This book deals mostly with new biological knowledge and the use of that knowledge to benefit the giant panda by enhancing health, reproduction and management. It is an important strategy for modern-day zoo scientists, conducting ‘basic research’ to learn as much as possible about previously unstudied phenomena in any species, especially those that have received little, if any, attention.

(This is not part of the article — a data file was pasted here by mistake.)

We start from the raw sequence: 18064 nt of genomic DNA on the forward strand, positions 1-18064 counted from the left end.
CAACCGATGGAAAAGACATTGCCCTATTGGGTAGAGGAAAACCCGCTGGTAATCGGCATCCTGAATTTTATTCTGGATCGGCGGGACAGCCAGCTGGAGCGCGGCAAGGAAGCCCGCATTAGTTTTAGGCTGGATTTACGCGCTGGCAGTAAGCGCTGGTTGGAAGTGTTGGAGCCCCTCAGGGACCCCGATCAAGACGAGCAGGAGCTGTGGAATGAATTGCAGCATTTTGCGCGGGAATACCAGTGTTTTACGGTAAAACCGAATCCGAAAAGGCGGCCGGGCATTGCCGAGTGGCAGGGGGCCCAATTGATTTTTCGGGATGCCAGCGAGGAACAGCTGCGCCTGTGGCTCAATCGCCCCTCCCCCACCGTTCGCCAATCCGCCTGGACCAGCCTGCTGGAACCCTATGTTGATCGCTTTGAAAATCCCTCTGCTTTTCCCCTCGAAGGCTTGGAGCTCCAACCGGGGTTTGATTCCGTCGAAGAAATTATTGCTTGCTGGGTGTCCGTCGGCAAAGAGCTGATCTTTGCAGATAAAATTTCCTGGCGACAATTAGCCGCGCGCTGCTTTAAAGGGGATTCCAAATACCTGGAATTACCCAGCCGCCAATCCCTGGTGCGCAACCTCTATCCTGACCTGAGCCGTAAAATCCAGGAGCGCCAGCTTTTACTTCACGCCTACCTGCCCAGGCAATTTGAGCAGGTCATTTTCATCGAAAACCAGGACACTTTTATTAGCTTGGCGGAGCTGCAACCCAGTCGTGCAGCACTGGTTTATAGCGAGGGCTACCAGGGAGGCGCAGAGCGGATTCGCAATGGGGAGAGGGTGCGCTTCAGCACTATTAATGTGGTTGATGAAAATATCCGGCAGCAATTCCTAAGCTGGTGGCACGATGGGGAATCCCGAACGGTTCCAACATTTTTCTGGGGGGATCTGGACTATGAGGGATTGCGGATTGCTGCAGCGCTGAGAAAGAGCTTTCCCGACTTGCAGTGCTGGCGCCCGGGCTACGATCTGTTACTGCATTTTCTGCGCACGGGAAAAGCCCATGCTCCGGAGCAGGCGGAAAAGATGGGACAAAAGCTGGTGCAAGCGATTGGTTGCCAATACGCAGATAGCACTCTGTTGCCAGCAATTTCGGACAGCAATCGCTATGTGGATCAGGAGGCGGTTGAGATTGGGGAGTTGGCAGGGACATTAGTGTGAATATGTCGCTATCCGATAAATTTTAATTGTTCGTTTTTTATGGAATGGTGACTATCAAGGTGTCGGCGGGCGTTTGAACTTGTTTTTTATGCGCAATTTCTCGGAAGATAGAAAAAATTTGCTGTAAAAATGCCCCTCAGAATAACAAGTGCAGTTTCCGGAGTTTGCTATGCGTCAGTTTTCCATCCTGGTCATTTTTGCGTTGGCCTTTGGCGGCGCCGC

In many ways, a scientist affiliated with a zoo is no different than a university research professor – both study mechanisms by using the scientific method to test hypotheses (Wildt, 2004). What is different about zoo science is the growing emphasis on results having practical uses – addressing issues that are relevant to allowing an animal to be better maintained in captivity, to allow it to thrive, reproduce and help sustain its species. In a perfect world that new knowledge will have duality of purpose, being useful to improving the conservation of in situ as well as ex situ populations. In fact, there now are many examples of ‘captive’ studies that have been useful for re-invigorating or re-establishing wild populations (e.g. golden lion tamarin, scimitar horned oryx, Florida panther, black-footed ferret, red wolf, California condor, among others). But having an in situ benefit is not an essential prerequisite to studying a species because the primary target is always the production of new knowledge – intellectual capital that improves our understanding of the wonders of biology and the natural world.